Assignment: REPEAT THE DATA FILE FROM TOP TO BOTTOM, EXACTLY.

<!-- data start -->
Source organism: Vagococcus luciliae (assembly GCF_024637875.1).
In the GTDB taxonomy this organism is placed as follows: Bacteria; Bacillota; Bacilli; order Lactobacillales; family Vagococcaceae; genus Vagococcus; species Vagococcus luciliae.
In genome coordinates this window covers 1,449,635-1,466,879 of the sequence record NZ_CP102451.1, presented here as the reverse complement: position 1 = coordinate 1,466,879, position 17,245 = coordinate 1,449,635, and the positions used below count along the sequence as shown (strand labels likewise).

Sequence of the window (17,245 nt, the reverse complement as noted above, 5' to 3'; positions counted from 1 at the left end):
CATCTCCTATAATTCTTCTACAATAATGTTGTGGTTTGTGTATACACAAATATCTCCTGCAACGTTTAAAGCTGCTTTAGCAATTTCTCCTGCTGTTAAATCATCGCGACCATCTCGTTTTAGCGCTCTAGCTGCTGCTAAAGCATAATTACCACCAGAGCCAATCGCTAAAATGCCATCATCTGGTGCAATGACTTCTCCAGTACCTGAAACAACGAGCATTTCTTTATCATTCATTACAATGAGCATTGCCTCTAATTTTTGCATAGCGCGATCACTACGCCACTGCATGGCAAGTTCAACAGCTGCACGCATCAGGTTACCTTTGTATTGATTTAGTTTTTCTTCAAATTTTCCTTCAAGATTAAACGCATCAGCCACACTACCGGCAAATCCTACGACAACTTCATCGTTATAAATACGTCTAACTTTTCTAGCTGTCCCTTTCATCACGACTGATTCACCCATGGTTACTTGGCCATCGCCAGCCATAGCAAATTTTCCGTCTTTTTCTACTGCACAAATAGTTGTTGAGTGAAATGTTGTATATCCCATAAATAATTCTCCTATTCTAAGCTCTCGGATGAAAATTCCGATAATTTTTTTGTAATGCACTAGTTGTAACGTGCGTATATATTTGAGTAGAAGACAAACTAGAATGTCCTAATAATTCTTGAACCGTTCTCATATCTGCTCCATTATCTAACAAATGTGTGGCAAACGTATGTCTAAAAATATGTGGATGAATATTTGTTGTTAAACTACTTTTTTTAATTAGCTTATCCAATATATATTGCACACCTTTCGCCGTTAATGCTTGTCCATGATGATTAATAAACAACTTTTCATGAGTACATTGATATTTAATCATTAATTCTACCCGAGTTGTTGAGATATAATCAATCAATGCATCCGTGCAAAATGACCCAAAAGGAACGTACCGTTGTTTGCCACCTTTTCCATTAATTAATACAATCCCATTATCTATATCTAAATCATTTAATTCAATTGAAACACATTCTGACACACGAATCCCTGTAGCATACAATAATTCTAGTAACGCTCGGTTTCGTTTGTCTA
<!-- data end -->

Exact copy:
Source organism: Vagococcus luciliae (assembly GCF_024637875.1).
In the GTDB taxonomy this organism is placed as follows: Bacteria; Bacillota; Bacilli; order Lactobacillales; family Vagococcaceae; genus Vagococcus; species Vagococcus luciliae.
In genome coordinates this window covers 1,449,635-1,466,879 of the sequence record NZ_CP102451.1, presented here as the reverse complement: position 1 = coordinate 1,466,879, position 17,245 = coordinate 1,449,635, and the positions used below count along the sequence as shown (strand labels likewise).

Sequence of the window (17,245 nt, the reverse complement as noted above, 5' to 3'; positions counted from 1 at the left end):
CATCTCCTATAATTCTTCTACAATAATGTTGTGGTTTGTGTATACACAAATATCTCCTGCAACGTTTAAAGCTGCTTTAGCAATTTCTCCTGCTGTTAAATCATCGCGACCATCTCGTTTTAGCGCTCTAGCTGCTGCTAAAGCATAATTACCACCAGAGCCAATCGCTAAAATGCCATCATCTGGTGCAATGACTTCTCCAGTACCTGAAACAACGAGCATTTCTTTATCATTCATTACAATGAGCATTGCCTCTAATTTTTGCATAGCGCGATCACTACGCCACTGCATGGCAAGTTCAACAGCTGCACGCATCAGGTTACCTTTGTATTGATTTAGTTTTTCTTCAAATTTTCCTTCAAGATTAAACGCATCAGCCACACTACCGGCAAATCCTACGACAACTTCATCGTTATAAATACGTCTAACTTTTCTAGCTGTCCCTTTCATCACGACTGATTCACCCATGGTTACTTGGCCATCGCCAGCCATAGCAAATTTTCCGTCTTTTTCTACTGCACAAATAGTTGTTGAGTGAAATGTTGTATATCCCATAAATAATTCTCCTATTCTAAGCTCTCGGATGAAAATTCCGATAATTTTTTTGTAATGCACTAGTTGTAACGTGCGTATATATTTGAGTAGAAGACAAACTAGAATGTCCTAATAATTCTTGAACCGTTCTCATATCTGCTCCATTATCTAACAAATGTGTGGCAAACGTATGTCTAAAAATATGTGGATGAATATTTGTTGTTAAACTACTTTTTTTAATTAGCTTATCCAATATATATTGCACACCTTTCGCCGTTAATGCTTGTCCATGATGATTAATAAACAACTTTTCATGAGTACATTGATATTTAATCATTAATTCTACCCGAGTTGTTGAGATATAATCAATCAATGCATCCGTGCAAAATGACCCAAAAGGAACGTACCGTTGTTTGCCACCTTTTCCATTAATTAATACAATCCCATTATCTATATCTAAATCATTTAATTCAATTGAAACACATTCTGACACACGAATCCCTGTAGCATACAATAATTCTAGTAACGCTCGGTTTCGTTTGTCTA